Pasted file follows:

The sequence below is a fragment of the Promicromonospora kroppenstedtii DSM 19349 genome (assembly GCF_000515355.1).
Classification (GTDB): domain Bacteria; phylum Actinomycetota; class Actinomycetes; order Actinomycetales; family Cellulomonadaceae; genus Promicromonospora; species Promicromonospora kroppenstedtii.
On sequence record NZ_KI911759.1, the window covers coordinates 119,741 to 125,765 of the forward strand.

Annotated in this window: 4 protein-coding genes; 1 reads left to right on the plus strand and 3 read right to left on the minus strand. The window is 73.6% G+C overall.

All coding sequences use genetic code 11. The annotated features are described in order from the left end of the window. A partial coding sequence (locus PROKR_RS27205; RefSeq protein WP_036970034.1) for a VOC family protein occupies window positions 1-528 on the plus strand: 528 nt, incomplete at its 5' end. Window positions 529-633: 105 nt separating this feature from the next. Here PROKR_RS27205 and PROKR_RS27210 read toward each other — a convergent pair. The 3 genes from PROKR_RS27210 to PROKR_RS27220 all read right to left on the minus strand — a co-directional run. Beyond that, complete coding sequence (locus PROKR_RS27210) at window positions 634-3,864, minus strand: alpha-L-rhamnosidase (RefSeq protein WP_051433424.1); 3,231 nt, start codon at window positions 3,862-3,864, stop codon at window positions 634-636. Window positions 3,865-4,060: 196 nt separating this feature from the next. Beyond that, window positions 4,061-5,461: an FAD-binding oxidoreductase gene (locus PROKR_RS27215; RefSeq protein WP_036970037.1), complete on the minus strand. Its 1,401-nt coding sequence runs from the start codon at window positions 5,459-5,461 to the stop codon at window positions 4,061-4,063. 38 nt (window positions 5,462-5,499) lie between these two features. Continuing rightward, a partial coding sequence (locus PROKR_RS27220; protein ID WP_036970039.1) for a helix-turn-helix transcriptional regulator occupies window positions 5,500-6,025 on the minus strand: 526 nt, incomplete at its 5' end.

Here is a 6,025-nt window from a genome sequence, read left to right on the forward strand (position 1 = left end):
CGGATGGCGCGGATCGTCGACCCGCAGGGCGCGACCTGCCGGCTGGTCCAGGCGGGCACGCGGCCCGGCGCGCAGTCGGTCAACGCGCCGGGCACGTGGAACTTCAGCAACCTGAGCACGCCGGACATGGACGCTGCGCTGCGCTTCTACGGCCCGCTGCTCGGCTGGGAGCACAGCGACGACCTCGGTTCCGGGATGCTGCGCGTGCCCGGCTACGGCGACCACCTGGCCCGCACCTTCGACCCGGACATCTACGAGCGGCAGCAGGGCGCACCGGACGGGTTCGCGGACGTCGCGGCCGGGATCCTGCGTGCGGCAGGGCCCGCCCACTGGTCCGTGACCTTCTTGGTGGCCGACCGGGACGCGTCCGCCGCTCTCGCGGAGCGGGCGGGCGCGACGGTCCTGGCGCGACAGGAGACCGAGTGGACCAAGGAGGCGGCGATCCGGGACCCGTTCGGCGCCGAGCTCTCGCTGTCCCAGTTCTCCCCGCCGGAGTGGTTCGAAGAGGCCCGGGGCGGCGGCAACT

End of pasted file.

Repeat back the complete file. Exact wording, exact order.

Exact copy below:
The sequence below is a fragment of the Promicromonospora kroppenstedtii DSM 19349 genome (assembly GCF_000515355.1).
Classification (GTDB): domain Bacteria; phylum Actinomycetota; class Actinomycetes; order Actinomycetales; family Cellulomonadaceae; genus Promicromonospora; species Promicromonospora kroppenstedtii.
On sequence record NZ_KI911759.1, the window covers coordinates 119,741 to 125,765 of the forward strand.

Annotated in this window: 4 protein-coding genes; 1 reads left to right on the plus strand and 3 read right to left on the minus strand. The window is 73.6% G+C overall.

All coding sequences use genetic code 11. The annotated features are described in order from the left end of the window. A partial coding sequence (locus PROKR_RS27205; RefSeq protein WP_036970034.1) for a VOC family protein occupies window positions 1-528 on the plus strand: 528 nt, incomplete at its 5' end. Window positions 529-633: 105 nt separating this feature from the next. Here PROKR_RS27205 and PROKR_RS27210 read toward each other — a convergent pair. The 3 genes from PROKR_RS27210 to PROKR_RS27220 all read right to left on the minus strand — a co-directional run. Beyond that, complete coding sequence (locus PROKR_RS27210) at window positions 634-3,864, minus strand: alpha-L-rhamnosidase (RefSeq protein WP_051433424.1); 3,231 nt, start codon at window positions 3,862-3,864, stop codon at window positions 634-636. Window positions 3,865-4,060: 196 nt separating this feature from the next. Beyond that, window positions 4,061-5,461: an FAD-binding oxidoreductase gene (locus PROKR_RS27215; RefSeq protein WP_036970037.1), complete on the minus strand. Its 1,401-nt coding sequence runs from the start codon at window positions 5,459-5,461 to the stop codon at window positions 4,061-4,063. 38 nt (window positions 5,462-5,499) lie between these two features. Continuing rightward, a partial coding sequence (locus PROKR_RS27220; protein ID WP_036970039.1) for a helix-turn-helix transcriptional regulator occupies window positions 5,500-6,025 on the minus strand: 526 nt, incomplete at its 5' end.

Here is a 6,025-nt window from a genome sequence, read left to right on the forward strand (position 1 = left end):
CGGATGGCGCGGATCGTCGACCCGCAGGGCGCGACCTGCCGGCTGGTCCAGGCGGGCACGCGGCCCGGCGCGCAGTCGGTCAACGCGCCGGGCACGTGGAACTTCAGCAACCTGAGCACGCCGGACATGGACGCTGCGCTGCGCTTCTACGGCCCGCTGCTCGGCTGGGAGCACAGCGACGACCTCGGTTCCGGGATGCTGCGCGTGCCCGGCTACGGCGACCACCTGGCCCGCACCTTCGACCCGGACATCTACGAGCGGCAGCAGGGCGCACCGGACGGGTTCGCGGACGTCGCGGCCGGGATCCTGCGTGCGGCAGGGCCCGCCCACTGGTCCGTGACCTTCTTGGTGGCCGACCGGGACGCGTCCGCCGCTCTCGCGGAGCGGGCGGGCGCGACGGTCCTGGCGCGACAGGAGACCGAGTGGACCAAGGAGGCGGCGATCCGGGACCCGTTCGGCGCCGAGCTCTCGCTGTCCCAGTTCTCCCCGCCGGAGTGGTTCGAAGAGGCCCGGGGCGGCGGCAACT